From the DDN

There is a lot wrong with the Dayton Dragons, but it’s not because they don’t have good players.

There are plenty of good players on the Class A team, although probably not enough to make a difference for the Cincinnati Reds the next few seasons. What you see here eventually should end up in Cincinnati, but the Reds’ farm system hasn’t produced many difference-makers lately.

For the Reds, next week’s first-year player draft is imperative. What the franchise did from 2001-03 was abysmal. There was a little bump in talent last season — General Manager Dan O’Brien’s first — but farm director Tim Naehring couldn’t even find a full roster for the Dragons from players the Reds drafted.

Four players who didn’t go through the draft or sign out of the Caribbean already have logged significant time this season. Meanwhile, drafted players attend daily workouts at extended spring training in Sarasota, Fla.

Jeremiah Piepkorn has played a commendable third base, even though he is an outfielder and a first baseman and prone to throwing errors. He was a fifth-year college player who is now 24 (old for the Midwest League) and was eligible to sign prior to last summer’s draft.
Catcher John Purdom, also 24, was signed the same way. He has become the team’s leading player at an important position.
Another catcher, Chris Kroski, was signed as a released player from another organization. After a good start, Kroski slumped and the 23-year-old was put on the rookie-league Billings (Mont.) roster.
That brings us to 21-year-old pitcher James Morrison, who was signed out of independent ball and has been on and off the Dayton roster.
Nothing against those players — they all have performed well at times — but the Reds are drafting 50 players every June and they don’t have enough with the proper skills to play at low Class A?
Who have they been drafting?
Well, there’s shortstop Willy Jo Ronda, taken in the third round of the 2003 draft, who has yet to make the Dragons roster in two tries and remains at extended spring training.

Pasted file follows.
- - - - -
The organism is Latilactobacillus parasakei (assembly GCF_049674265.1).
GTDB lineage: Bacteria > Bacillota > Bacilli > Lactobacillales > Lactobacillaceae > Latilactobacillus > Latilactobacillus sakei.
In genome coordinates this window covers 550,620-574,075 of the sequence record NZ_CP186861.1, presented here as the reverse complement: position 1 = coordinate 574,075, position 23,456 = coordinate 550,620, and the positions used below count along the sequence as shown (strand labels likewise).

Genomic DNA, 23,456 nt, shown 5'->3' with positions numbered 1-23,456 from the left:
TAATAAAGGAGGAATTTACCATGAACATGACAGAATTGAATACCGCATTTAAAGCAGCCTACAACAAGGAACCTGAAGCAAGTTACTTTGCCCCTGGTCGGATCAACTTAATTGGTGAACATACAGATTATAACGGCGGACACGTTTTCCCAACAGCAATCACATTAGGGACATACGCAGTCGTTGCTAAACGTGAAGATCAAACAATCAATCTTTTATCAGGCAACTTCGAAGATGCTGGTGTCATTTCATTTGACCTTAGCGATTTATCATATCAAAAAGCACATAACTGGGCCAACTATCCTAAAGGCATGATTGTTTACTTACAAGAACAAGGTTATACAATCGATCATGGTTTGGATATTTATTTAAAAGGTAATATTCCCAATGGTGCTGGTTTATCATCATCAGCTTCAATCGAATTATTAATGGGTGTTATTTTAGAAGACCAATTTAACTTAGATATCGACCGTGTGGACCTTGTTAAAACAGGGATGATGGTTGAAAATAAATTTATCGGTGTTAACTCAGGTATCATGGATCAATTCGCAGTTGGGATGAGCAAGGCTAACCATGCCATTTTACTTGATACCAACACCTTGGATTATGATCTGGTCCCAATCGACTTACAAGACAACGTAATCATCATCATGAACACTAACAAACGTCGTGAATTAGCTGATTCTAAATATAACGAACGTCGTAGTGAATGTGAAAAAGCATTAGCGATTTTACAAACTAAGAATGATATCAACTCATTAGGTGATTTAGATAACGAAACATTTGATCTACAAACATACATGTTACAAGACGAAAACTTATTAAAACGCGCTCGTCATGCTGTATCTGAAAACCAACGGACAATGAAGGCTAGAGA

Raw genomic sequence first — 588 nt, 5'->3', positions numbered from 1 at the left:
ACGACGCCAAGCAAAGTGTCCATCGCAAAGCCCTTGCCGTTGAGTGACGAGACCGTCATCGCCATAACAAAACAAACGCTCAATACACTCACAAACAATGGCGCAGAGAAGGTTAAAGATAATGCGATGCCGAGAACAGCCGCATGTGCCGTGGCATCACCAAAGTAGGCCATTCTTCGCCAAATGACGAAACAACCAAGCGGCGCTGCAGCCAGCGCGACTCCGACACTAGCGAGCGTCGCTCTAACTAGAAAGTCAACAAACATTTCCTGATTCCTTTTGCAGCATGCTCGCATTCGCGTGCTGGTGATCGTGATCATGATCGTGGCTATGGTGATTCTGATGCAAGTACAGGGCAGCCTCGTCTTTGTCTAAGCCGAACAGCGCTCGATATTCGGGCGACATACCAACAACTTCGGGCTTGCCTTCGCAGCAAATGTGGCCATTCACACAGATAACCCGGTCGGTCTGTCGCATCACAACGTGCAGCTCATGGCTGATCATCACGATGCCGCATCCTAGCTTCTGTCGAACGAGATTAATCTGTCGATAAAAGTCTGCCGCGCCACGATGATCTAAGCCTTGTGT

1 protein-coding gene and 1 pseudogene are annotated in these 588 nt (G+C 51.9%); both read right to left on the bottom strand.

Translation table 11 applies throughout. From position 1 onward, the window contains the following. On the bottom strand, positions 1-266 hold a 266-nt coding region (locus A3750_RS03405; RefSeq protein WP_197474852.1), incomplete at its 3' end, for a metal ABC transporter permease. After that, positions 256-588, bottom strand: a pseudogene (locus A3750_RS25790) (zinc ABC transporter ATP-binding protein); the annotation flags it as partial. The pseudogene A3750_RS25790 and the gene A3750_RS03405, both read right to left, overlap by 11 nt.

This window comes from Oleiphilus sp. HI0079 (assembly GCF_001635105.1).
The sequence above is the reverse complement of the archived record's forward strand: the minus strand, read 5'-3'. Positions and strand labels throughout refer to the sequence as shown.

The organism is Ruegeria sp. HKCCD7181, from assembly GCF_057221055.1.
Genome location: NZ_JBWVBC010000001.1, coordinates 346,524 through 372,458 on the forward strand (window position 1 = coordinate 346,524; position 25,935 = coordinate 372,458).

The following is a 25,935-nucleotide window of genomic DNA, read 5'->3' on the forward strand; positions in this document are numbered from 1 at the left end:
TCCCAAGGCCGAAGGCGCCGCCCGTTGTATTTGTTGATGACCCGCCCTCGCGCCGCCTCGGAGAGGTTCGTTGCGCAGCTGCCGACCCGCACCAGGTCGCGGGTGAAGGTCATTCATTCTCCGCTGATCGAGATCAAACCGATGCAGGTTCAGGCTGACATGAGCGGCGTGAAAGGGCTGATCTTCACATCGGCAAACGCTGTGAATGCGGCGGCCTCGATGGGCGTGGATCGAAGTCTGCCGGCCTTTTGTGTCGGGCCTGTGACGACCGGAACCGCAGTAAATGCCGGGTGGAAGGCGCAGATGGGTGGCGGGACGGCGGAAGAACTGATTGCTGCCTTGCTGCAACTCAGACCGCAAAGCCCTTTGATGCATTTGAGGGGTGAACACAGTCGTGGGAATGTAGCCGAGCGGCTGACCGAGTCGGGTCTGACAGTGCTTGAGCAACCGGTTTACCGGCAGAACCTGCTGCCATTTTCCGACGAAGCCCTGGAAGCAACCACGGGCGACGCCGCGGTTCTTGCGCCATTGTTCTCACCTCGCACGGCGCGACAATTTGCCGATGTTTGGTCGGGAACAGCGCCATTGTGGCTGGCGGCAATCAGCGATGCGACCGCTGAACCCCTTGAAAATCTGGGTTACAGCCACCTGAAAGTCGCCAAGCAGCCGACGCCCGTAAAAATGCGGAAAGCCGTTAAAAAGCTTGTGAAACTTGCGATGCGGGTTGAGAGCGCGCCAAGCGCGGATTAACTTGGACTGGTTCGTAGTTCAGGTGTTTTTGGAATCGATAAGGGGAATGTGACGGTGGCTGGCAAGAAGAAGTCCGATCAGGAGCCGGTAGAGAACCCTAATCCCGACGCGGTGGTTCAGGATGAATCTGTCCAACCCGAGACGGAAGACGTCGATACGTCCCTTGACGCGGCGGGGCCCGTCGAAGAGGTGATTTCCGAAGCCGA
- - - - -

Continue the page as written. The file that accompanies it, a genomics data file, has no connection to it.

Meanwhile, in Dayton, poor manager Alonzo Powell has to piece together each day’s lineup.

Since third baseman Habelito Hernandez — a 24-year-old who came into the organization as Juan Diaz and three years younger until his correct visa turned up — can’t play in the field because of a bad shoulder, he has to be the designated hitter.

Since third baseman Habelito Hernandez — a 24-year-old who came into the organization as Juan Diaz and three years younger until his correct visa turned up — can’t play in the field because of a bad shoulder, he has to be the designated hitter.

That means Bobby Mosby can’t fit into the DH slot and has to play first, his only position. That moves the team’s best first baseman, Tonys Gutierrez, to the outfield where he has played some, but not at the level the Dragons needed Thursday, when he botched two plays.

That was the day Piepkorn, who would probably be better at first or in the outfield, made two costly fielding errors at third.
The day before, catcher Evan Conley made an emergency start at first when Mosby was hit in the eye with a baseball.
That doesn’t even address the limited pitch counts the Dragons are still using while teams such as South Bend are allowing starters to throw 90 or more pitches.

Decisions will have to be made soon. After the draft, the Reds will have to find room for those players at extended spring, and others will be released. They still have to find room on the Dayton pitching staff for Rafael Gonzalez, Damian Ursin and Morrison.

They have to decide whether Hernandez is worth keeping here if he can’t play in the field.
It’s not just a Dragons problem. Whatever is decided in Dayton eventually will affect the Reds. The draft already has.